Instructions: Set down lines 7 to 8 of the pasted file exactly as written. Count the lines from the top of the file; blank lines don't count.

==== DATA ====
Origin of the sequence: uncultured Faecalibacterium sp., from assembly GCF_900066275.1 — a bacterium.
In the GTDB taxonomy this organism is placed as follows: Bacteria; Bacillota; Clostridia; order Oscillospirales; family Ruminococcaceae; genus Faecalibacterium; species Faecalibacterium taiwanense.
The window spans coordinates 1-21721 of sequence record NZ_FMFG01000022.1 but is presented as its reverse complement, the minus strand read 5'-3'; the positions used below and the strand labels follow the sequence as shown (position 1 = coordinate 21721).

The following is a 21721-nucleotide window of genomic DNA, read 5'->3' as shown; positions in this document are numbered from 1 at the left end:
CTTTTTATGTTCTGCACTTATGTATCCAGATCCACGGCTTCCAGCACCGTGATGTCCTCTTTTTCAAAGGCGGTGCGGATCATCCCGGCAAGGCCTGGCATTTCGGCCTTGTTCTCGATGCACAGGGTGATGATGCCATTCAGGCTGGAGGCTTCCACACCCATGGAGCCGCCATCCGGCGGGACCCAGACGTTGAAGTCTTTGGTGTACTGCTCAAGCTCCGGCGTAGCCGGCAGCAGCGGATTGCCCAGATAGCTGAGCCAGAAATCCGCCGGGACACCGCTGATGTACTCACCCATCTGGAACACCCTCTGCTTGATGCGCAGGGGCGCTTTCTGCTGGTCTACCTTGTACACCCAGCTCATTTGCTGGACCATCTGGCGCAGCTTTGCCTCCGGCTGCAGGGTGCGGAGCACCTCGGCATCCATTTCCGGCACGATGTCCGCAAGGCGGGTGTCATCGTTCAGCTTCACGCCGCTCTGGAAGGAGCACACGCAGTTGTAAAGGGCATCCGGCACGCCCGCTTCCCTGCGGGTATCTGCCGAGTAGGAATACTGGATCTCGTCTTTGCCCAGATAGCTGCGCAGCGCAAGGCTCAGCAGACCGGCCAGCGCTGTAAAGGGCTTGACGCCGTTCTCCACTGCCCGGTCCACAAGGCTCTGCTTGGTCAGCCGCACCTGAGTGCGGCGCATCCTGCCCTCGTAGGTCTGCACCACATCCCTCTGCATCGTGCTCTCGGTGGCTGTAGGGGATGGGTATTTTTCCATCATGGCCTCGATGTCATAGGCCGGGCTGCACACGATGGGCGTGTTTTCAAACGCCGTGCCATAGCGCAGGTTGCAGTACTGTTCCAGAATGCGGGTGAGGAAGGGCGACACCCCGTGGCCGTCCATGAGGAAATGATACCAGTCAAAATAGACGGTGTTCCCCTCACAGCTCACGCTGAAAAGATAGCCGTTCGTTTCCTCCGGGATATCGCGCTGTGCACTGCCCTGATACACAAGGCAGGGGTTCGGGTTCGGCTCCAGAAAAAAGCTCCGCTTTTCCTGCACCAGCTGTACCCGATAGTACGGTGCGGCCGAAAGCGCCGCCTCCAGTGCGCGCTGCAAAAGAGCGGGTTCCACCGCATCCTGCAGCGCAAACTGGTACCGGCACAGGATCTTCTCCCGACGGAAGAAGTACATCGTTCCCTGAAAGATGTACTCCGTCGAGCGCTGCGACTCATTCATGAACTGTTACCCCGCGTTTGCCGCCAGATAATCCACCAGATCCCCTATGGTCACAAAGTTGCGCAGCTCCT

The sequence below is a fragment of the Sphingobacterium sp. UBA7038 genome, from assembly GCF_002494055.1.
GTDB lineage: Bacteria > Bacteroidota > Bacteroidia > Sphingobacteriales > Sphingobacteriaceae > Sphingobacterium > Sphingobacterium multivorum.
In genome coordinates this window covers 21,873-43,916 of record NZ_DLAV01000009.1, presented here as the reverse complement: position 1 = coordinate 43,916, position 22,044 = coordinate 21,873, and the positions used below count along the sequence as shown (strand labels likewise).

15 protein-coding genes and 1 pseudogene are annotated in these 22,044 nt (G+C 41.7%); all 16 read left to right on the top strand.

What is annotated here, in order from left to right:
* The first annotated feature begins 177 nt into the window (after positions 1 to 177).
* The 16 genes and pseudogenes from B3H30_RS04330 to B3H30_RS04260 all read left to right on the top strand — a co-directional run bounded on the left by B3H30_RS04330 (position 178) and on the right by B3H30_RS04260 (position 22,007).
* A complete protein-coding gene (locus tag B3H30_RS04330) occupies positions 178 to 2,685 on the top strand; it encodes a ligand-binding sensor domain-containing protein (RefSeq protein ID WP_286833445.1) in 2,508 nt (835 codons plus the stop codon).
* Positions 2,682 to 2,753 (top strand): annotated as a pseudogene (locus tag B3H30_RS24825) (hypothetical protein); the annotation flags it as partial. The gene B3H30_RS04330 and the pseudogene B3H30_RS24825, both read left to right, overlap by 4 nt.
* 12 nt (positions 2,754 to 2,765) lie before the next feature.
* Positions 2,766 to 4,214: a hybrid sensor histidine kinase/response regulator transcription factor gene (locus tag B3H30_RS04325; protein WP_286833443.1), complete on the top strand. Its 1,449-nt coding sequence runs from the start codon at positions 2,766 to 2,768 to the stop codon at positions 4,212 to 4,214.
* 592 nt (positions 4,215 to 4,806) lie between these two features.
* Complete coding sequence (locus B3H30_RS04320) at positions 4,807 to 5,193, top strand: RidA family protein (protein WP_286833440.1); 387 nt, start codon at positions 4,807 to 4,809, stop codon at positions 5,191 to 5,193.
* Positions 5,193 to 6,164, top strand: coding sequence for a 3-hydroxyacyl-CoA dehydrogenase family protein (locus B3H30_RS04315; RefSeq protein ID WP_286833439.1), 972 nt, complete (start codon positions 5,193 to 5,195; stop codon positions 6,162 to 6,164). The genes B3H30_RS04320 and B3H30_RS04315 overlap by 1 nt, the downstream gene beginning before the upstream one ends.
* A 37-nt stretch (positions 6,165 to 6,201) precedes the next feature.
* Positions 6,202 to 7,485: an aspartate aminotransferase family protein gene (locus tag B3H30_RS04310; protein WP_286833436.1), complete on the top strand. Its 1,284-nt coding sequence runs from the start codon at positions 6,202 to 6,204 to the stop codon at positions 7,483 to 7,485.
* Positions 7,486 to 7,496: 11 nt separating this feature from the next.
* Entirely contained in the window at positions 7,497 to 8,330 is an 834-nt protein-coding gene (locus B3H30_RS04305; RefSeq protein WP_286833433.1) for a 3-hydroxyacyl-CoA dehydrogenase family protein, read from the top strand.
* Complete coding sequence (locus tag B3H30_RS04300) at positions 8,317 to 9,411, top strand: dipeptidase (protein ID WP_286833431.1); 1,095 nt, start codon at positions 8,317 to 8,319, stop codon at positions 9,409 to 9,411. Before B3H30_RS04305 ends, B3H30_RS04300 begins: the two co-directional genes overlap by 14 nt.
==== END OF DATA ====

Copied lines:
GTDB lineage: Bacteria > Bacteroidota > Bacteroidia > Sphingobacteriales > Sphingobacteriaceae > Sphingobacterium > Sphingobacterium multivorum.
In genome coordinates this window covers 21,873-43,916 of record NZ_DLAV01000009.1, presented here as the reverse complement: position 1 = coordinate 43,916, position 22,044 = coordinate 21,873, and the positions used below count along the sequence as shown (strand labels likewise).